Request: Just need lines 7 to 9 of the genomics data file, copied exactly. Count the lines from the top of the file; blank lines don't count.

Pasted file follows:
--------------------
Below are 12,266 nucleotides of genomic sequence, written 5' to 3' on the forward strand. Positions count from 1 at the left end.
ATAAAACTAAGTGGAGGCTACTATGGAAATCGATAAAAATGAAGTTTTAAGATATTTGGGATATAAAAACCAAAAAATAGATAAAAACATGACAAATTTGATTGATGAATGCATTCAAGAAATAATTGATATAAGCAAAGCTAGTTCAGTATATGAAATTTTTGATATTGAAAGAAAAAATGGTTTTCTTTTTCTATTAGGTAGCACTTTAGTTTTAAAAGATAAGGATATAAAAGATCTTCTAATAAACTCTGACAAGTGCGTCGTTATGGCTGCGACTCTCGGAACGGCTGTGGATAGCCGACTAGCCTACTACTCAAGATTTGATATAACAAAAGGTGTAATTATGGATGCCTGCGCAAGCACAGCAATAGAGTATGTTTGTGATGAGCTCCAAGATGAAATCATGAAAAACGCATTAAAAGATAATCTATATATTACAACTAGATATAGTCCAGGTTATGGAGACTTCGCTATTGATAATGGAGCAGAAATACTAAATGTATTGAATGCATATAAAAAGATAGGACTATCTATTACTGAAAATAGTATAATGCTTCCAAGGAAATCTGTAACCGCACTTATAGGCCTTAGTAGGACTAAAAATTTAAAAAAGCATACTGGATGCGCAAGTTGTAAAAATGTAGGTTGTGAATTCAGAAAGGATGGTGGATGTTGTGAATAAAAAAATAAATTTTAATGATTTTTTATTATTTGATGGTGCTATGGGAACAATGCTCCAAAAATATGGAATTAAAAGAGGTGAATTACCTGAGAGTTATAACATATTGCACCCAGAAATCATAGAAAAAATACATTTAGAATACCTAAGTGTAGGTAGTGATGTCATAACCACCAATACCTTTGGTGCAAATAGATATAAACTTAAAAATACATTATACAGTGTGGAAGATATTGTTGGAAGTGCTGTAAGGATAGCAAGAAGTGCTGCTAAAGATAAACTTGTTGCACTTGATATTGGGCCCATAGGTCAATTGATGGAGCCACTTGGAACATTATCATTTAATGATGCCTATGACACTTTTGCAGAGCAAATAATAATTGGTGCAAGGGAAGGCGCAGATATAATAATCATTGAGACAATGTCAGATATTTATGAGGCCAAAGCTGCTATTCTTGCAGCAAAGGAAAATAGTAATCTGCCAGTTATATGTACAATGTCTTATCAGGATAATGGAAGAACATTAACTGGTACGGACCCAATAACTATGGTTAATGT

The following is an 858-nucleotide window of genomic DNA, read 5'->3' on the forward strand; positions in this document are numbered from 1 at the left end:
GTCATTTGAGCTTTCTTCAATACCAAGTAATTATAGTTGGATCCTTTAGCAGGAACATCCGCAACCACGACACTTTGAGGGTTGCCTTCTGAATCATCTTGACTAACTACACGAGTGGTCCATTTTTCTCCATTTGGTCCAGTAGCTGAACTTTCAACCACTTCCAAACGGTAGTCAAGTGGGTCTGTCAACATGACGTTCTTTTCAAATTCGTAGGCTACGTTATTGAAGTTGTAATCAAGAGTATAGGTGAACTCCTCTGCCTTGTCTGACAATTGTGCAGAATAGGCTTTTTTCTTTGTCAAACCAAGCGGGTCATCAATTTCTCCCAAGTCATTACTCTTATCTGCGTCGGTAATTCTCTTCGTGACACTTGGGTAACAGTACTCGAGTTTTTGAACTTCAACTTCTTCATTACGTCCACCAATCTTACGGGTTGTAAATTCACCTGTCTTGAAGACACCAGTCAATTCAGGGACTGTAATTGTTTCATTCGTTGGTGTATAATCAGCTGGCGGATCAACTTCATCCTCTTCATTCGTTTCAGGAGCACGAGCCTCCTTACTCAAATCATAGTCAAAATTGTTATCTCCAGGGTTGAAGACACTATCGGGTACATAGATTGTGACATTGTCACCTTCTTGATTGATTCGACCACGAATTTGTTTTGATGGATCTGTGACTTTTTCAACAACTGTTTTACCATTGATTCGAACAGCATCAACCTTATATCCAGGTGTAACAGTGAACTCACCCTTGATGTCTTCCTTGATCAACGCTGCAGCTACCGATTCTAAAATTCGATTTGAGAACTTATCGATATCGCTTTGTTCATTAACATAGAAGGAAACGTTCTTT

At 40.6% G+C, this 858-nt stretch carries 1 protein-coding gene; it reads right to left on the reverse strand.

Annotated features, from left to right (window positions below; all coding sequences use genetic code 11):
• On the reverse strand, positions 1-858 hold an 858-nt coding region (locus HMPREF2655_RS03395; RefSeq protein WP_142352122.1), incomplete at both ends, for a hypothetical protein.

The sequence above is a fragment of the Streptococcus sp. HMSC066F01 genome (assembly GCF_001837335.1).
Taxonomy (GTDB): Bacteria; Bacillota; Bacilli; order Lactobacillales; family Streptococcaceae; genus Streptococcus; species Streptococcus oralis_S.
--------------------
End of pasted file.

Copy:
• On the reverse strand, positions 1-858 hold an 858-nt coding region (locus HMPREF2655_RS03395; RefSeq protein WP_142352122.1), incomplete at both ends, for a hypothetical protein.

The sequence above is a fragment of the Streptococcus sp. HMSC066F01 genome (assembly GCF_001837335.1).
Taxonomy (GTDB): Bacteria; Bacillota; Bacilli; order Lactobacillales; family Streptococcaceae; genus Streptococcus; species Streptococcus oralis_S.